What is was required is strong leadership and courage to stand up for American values with a strong understanding of the issues facing us. I believe our party as a whole has that understanding and I can think of no candidate who doesn’t.

Strong Conservative

Republican party leaders rail against single issue voters. If I list about five issues a candidate’s wrong on, I’m still a single issue voter for not supporting the candidate. The confusion comes from the fact that the people making these arguments are “no issue voters,” they’ll back any Republican no matter how far left.

The fact that the Republican Party is a coalition of social conservative, economic conservatives, gun rights supporters, property rights activists, and immigration reformers. If you fail to have a candidate who satisfies the entire coalition, who moves their agenda forward in some tangible way, you risk losing the strength of the coalition. Republicans are strongest when we are united behind a candidate who shares our dreams and values. Whoever leads the Republican party must unite all Conservatives. So, in choosing a candidate we should be single issue voters for all of our constituencies.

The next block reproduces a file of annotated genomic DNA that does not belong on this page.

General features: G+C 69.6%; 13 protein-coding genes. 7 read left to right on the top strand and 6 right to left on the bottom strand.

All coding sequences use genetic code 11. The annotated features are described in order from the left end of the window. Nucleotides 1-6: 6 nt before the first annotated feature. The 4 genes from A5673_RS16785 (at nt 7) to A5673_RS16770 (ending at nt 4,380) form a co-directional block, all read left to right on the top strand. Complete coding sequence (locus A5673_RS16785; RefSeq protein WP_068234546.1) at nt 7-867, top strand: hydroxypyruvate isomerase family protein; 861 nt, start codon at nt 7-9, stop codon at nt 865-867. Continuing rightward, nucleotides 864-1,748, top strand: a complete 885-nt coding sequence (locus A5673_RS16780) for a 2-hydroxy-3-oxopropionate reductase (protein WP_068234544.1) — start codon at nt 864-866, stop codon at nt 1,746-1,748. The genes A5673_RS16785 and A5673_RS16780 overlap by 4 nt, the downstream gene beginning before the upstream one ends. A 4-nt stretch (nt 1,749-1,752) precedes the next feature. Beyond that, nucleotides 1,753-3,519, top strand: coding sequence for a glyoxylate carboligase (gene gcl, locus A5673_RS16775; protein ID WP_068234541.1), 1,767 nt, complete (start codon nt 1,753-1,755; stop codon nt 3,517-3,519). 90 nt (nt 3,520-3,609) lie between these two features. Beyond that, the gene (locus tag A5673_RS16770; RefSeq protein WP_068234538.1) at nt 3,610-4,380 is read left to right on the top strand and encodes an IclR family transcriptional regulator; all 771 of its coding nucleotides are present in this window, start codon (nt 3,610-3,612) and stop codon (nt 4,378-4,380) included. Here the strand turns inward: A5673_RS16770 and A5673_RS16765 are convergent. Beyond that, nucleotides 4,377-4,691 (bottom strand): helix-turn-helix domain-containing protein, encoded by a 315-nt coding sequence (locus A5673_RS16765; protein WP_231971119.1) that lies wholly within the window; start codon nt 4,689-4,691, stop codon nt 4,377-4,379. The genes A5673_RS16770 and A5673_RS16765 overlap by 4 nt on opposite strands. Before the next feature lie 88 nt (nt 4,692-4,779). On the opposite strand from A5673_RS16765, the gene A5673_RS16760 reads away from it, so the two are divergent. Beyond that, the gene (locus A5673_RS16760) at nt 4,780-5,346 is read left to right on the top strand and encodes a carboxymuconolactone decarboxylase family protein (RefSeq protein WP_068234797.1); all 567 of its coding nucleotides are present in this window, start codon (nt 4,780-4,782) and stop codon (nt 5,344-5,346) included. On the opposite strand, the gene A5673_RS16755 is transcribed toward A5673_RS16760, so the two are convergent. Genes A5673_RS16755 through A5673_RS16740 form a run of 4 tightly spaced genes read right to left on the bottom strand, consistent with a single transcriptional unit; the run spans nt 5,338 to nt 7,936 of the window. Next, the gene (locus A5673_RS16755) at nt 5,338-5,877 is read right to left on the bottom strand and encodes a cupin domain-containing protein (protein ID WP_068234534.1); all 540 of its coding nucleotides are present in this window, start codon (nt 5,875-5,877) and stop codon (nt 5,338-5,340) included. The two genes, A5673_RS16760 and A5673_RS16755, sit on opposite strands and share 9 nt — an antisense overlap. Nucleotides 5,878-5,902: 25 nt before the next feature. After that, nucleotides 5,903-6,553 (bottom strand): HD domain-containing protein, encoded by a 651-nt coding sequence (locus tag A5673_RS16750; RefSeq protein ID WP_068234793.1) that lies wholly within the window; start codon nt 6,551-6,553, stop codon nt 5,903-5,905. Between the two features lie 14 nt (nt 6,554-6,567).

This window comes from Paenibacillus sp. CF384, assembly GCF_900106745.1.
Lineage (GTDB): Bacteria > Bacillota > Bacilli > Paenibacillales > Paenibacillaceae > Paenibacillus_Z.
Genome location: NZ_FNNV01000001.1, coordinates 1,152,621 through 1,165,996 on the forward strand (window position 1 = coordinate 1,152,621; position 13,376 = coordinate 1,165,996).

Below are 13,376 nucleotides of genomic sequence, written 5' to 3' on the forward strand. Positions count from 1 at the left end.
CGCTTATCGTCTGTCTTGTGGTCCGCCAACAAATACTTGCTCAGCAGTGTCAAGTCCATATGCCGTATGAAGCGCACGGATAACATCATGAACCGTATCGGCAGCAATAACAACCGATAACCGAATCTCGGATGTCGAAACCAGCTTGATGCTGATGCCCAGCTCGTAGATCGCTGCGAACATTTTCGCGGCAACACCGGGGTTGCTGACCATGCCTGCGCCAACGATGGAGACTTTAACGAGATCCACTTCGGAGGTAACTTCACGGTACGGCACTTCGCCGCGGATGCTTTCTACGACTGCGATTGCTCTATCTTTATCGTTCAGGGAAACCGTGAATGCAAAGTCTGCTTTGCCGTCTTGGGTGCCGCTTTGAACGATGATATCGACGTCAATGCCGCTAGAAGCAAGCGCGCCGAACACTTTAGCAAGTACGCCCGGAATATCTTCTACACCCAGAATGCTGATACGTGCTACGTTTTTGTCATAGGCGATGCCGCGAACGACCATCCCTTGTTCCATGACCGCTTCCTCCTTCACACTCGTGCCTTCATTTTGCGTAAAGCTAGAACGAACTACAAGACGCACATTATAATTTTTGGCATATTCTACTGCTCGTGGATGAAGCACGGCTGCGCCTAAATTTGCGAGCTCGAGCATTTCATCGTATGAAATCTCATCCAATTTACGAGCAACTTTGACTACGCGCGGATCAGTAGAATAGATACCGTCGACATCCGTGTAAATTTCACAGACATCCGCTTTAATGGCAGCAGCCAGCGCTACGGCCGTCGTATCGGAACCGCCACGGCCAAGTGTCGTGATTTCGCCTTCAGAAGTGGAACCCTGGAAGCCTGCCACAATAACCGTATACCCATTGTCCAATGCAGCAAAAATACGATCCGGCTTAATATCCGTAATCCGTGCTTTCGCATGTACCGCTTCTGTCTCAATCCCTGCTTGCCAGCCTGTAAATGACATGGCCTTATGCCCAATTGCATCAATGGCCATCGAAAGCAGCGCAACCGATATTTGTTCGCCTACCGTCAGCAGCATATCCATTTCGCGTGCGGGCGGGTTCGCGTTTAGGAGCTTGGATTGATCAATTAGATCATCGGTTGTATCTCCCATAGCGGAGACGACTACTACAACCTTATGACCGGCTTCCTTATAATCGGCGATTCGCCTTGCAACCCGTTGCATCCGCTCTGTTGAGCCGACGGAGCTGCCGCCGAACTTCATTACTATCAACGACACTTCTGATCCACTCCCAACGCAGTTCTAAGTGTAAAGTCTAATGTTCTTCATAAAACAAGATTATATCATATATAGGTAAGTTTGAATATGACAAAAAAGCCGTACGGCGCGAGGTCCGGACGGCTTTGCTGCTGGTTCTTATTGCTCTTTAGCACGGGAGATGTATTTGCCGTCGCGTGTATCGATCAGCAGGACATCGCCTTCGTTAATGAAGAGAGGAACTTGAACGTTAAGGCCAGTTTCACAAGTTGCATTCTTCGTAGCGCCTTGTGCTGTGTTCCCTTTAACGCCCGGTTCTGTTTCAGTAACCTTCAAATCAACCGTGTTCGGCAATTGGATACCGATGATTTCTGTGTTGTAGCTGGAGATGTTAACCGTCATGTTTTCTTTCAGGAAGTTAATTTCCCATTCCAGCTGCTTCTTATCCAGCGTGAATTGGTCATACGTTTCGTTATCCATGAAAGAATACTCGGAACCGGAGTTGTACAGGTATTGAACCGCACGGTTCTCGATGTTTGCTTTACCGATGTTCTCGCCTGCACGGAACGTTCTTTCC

Rudy Giuliani, in addition to his character problems is also a strong gay rights advocate and pro-abortion, even to the point of opposing the partial birth abortion ban.

John McCain supports stem cell research, spearheaded the effort to pass the abominable campaign finance reform act, and also is soft on immigration.

Senate Majority Leader Bill Frist (R-TN) has been one of those most responsible for the run-away growth of the federal government in addition to embracing stem cell research.

Governor George Pataki (R-NY) is a moderate-to-liberal like Giuliani without the charisma or the personal appeal, who’d lose an election for a 4th term in New York.

Governor Tim Pawlenty (R-Mn.) has been widely floated as a candidate for President by many but has recently violated his no new-tax pledge in Minnesota.

Governor Mike Huckabee (R-Ar.) who has done great things in the state of Arkansas on social issues, but has been increased spending at an average clip of 7% a year. In addition, he doesn’t take the issue of illegal immigration seriously, as he stated recently that it isn’t a ‘real problem.’

Now having summarily dismissed eight potential presidential candidates, we’ll winnow the field further in my next column.


2 Responses to “Picking the President, Part One”

  1. Michael [Visitor] said

    I hope you will look at Governor Romney. He has a lot of what you are looking for. Massachusetts is a difficult place for republicans to gain legitimacy and he has been successful in that respect. He speaks his mind and can be quite controversial. Witness the recent comments he made about Muslim extremists.

    Before you dismiss him out of hand for being Mormon let me remind you of John F. Kennedy. Few thought a catholic had a chance to win the office.

  2. Adam Graham [Member] said

    Living in Idaho, I promise not to dismiss Governor Romney for being LDS.